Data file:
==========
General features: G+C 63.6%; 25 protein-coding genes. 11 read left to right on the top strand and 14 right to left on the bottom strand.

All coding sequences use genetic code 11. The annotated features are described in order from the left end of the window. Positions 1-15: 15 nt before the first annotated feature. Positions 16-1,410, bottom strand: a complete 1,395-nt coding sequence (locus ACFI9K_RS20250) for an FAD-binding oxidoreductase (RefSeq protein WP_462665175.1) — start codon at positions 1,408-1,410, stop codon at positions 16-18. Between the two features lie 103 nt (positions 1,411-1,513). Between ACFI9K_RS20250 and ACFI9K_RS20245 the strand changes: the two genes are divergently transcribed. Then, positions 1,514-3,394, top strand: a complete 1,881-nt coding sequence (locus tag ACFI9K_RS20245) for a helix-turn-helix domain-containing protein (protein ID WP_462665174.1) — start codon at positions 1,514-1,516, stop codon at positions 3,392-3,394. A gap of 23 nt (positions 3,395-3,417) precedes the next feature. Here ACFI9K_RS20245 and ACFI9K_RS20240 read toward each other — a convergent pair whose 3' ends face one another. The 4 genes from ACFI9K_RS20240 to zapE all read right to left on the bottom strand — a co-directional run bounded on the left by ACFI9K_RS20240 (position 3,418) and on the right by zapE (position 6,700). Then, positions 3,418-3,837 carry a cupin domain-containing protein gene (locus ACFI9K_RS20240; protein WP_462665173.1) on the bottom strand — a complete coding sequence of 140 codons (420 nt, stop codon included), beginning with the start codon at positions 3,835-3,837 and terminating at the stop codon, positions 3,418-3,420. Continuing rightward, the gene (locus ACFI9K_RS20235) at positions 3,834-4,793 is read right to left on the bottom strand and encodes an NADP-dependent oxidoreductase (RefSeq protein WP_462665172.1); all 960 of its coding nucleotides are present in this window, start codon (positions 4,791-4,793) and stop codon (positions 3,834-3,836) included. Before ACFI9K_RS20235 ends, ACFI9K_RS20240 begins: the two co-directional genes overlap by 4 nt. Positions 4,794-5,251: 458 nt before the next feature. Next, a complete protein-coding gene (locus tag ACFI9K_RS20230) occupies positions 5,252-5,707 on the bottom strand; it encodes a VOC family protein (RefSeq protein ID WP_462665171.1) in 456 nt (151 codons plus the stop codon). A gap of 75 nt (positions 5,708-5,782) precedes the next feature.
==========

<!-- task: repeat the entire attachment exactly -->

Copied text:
General features: G+C 63.6%; 25 protein-coding genes. 11 read left to right on the top strand and 14 right to left on the bottom strand.

All coding sequences use genetic code 11. The annotated features are described in order from the left end of the window. Positions 1-15: 15 nt before the first annotated feature. Positions 16-1,410, bottom strand: a complete 1,395-nt coding sequence (locus ACFI9K_RS20250) for an FAD-binding oxidoreductase (RefSeq protein WP_462665175.1) — start codon at positions 1,408-1,410, stop codon at positions 16-18. Between the two features lie 103 nt (positions 1,411-1,513). Between ACFI9K_RS20250 and ACFI9K_RS20245 the strand changes: the two genes are divergently transcribed. Then, positions 1,514-3,394, top strand: a complete 1,881-nt coding sequence (locus tag ACFI9K_RS20245) for a helix-turn-helix domain-containing protein (protein ID WP_462665174.1) — start codon at positions 1,514-1,516, stop codon at positions 3,392-3,394. A gap of 23 nt (positions 3,395-3,417) precedes the next feature. Here ACFI9K_RS20245 and ACFI9K_RS20240 read toward each other — a convergent pair whose 3' ends face one another. The 4 genes from ACFI9K_RS20240 to zapE all read right to left on the bottom strand — a co-directional run bounded on the left by ACFI9K_RS20240 (position 3,418) and on the right by zapE (position 6,700). Then, positions 3,418-3,837 carry a cupin domain-containing protein gene (locus ACFI9K_RS20240; protein WP_462665173.1) on the bottom strand — a complete coding sequence of 140 codons (420 nt, stop codon included), beginning with the start codon at positions 3,835-3,837 and terminating at the stop codon, positions 3,418-3,420. Continuing rightward, the gene (locus ACFI9K_RS20235) at positions 3,834-4,793 is read right to left on the bottom strand and encodes an NADP-dependent oxidoreductase (RefSeq protein WP_462665172.1); all 960 of its coding nucleotides are present in this window, start codon (positions 4,791-4,793) and stop codon (positions 3,834-3,836) included. Before ACFI9K_RS20235 ends, ACFI9K_RS20240 begins: the two co-directional genes overlap by 4 nt. Positions 4,794-5,251: 458 nt before the next feature. Next, a complete protein-coding gene (locus tag ACFI9K_RS20230) occupies positions 5,252-5,707 on the bottom strand; it encodes a VOC family protein (RefSeq protein ID WP_462665171.1) in 456 nt (151 codons plus the stop codon). A gap of 75 nt (positions 5,708-5,782) precedes the next feature.